The Ukrainian Catholic University and the European Business History Association invite scholars and Ph.D. students of any relevant discipline to submit paper proposals in a broad range of topics related to the uses of the past by firms in Central-Eastern Europe (CEE). In the context of this workshop, we wish to approach the past as a resource, which is used or can be used by business organizations for their purposes in the present and the future. We understand history as performative interpretation, a tool that helps actors make sense of the past and present and build towards the future. We focus on uses of the past in CEE; however, case studies on other regions are also welcome in case they deepen our understanding of “uses of the past” by CEE enterprises.
The above understanding of history appears nowadays in more and more, specific areas of the discipline, replacing a traditional interpretation of history as being synonymous with the past. Business organizations also tend to see it now as a symbolic resource available for a wide variety of creative uses such as branding, strategy, and identity creation. However, CEE presents a special case in this respect, since most of the enterprises in the region experienced a discontinuity due to the socialist era and the corresponding processes of nationalization. When the Communist regimes collapsed, new capitalist companies were established, many of them on the premises of former socialist enterprises. They faced the problem of how to handle socialist heritage, which was economically and environmentally unsustainable, and often considered as an uncomfortable past.
Most of the new capitalists decided to distance themselves from the problematic past and start their history from scratch. Therefore, the past was either to be forgotten or wrapped up in nostalgia. Later, many entrepreneurs learned how to commodify the past and tried to use
it to legitimize their organization. However, the past is still rarely seen in the region as a source for creating knowledge, based on which business decisions are made. Entrepreneurs and business schools find the practices of multinational companies, such as Apple, Tesla, or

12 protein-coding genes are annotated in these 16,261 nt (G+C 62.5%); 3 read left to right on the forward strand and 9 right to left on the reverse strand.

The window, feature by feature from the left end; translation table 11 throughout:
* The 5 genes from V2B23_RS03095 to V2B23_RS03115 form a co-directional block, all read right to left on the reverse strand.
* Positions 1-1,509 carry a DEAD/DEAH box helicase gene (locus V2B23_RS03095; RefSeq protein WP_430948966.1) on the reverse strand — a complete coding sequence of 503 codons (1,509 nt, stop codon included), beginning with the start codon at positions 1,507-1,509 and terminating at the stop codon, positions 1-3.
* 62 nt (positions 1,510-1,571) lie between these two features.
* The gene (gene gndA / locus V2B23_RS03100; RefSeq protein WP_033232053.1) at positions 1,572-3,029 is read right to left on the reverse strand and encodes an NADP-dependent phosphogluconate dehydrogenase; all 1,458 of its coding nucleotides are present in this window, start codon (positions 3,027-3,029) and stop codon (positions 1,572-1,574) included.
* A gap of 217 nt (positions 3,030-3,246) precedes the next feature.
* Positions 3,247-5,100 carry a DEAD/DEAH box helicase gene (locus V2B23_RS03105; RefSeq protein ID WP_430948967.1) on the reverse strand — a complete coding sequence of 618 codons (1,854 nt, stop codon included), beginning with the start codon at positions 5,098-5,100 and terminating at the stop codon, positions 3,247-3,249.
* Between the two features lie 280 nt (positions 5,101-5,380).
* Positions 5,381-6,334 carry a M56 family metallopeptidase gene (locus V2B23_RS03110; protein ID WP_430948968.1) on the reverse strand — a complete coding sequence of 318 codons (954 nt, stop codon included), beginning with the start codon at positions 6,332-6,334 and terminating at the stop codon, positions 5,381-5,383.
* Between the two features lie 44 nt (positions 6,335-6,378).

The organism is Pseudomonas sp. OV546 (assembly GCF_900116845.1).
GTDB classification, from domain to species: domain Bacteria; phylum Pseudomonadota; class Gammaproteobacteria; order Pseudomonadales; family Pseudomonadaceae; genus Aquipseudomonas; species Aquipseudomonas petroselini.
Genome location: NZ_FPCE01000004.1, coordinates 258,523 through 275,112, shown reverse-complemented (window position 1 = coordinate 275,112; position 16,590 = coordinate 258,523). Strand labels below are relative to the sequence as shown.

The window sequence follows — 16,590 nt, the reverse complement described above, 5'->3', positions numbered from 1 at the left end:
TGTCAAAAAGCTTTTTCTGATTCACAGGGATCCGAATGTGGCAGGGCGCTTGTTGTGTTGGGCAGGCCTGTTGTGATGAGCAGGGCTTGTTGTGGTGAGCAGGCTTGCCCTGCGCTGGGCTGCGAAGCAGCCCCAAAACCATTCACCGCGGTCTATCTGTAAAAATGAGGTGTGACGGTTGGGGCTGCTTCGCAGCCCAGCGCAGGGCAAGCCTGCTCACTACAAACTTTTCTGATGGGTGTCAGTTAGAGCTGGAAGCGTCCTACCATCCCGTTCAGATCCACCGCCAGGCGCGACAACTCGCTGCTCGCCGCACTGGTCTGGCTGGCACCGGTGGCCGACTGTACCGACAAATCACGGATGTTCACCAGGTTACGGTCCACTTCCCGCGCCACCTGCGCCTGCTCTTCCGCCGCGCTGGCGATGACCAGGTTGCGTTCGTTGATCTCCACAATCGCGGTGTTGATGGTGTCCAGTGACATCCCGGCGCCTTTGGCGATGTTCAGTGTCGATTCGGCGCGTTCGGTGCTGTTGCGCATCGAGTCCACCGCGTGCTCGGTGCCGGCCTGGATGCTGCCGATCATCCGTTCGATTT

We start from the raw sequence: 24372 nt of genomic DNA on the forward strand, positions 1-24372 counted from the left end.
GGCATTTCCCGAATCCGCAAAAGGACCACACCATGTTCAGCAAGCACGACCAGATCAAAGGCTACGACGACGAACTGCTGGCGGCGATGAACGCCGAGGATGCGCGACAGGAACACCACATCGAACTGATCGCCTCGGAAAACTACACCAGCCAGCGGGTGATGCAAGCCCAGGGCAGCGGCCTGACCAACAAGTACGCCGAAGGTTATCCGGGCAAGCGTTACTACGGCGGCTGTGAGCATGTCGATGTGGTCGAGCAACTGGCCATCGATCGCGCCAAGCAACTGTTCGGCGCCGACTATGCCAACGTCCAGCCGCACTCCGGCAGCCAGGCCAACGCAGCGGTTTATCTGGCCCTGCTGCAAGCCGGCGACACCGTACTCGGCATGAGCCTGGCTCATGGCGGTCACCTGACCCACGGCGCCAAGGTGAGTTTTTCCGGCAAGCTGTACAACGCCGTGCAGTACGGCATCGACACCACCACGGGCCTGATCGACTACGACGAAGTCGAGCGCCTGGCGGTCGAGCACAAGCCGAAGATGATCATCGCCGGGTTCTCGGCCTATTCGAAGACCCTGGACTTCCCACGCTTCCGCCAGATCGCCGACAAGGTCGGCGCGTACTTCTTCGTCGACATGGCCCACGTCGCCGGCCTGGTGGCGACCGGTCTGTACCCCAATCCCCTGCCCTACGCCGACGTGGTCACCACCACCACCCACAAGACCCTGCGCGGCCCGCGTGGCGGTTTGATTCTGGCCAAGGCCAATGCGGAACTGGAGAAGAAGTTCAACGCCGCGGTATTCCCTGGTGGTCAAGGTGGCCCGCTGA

McDonald’s, more relevant as models than the enterprises from their own region. However, this approach ignores the regionally specific business environment and the path dependence factor. The lack of knowledge on CEE business history can result in a lack of understanding of the context, thus, in bad managerial and political decisions. Moreover, it deprives the international community of business historians of learning in greater detail about the varieties of capitalism.
Our workshop aims to explore the potential of the past as a resource in a business environment characterized by historical discontinuities. The call is open to all topics that fit the general scope of the workshop. However, we suggest some themes that are of particular interest. Papers may address one or more of the following questions:
1. How do firms use history to preserve their core values in a changing environment?
2. What are the various ways of using the past as branding and marketing? How do firms sell the past? How do they (mis)use “fauxstalgia” and “newstalgia”? What is the “dark side” of the commodification of the past?
3. How do business organizations rationalize, use, and abuse their tangible and intangible heritage? How do businesses handle their uncomfortable past? How can they turn it from burden to resource?
4. How do companies use their corporate museums as a tool for history-making and place-making?
5. How can the history of enterprises be turned into a resource for business learning? What are the promises and limitations of historical approaches to strategic entrepreneurship research and theory?
Depending on the number of proposals, we may organize an additional poster session. We plan to set up a meeting with the editors of the leading international journals on business and economic history. Besides, we plan a session on the development of international grant
proposals relevant to the business history of CEE.
To apply, please, send an abstract of 500 words presenting the subject, the conceptual framework, the analytical approach, and the controversial issue(s) to facilitate the discussion, along with a two-page CV to [email protected] by May 1, 2020. Papers for presentation will be selected following a peer-review procedure.
The format of the workshop is designed to facilitate a comprehensive discussion of selected topics. Participants will be invited to send an extended abstract (up to 1,000 words) or a paper (not exceeding 6,000 words). We will distribute these texts among the workshop participants prior to the workshop.
We cannot guarantee to cover the travel expenses and accommodation for the participants. However, we will apply to some funding agencies and try to provide financial support for those who cannot obtain funding from their institutions.
Please feel free to contact the organizers via [email protected] if you have any further questions.
Organizers: Volodymyr Kulikov (UCU), Vladyslava Moskalets (UCU), Alfred Reckendrees (EBHA, Copenhagen Business School)
Partners: Center for Urban History of East Central Europe.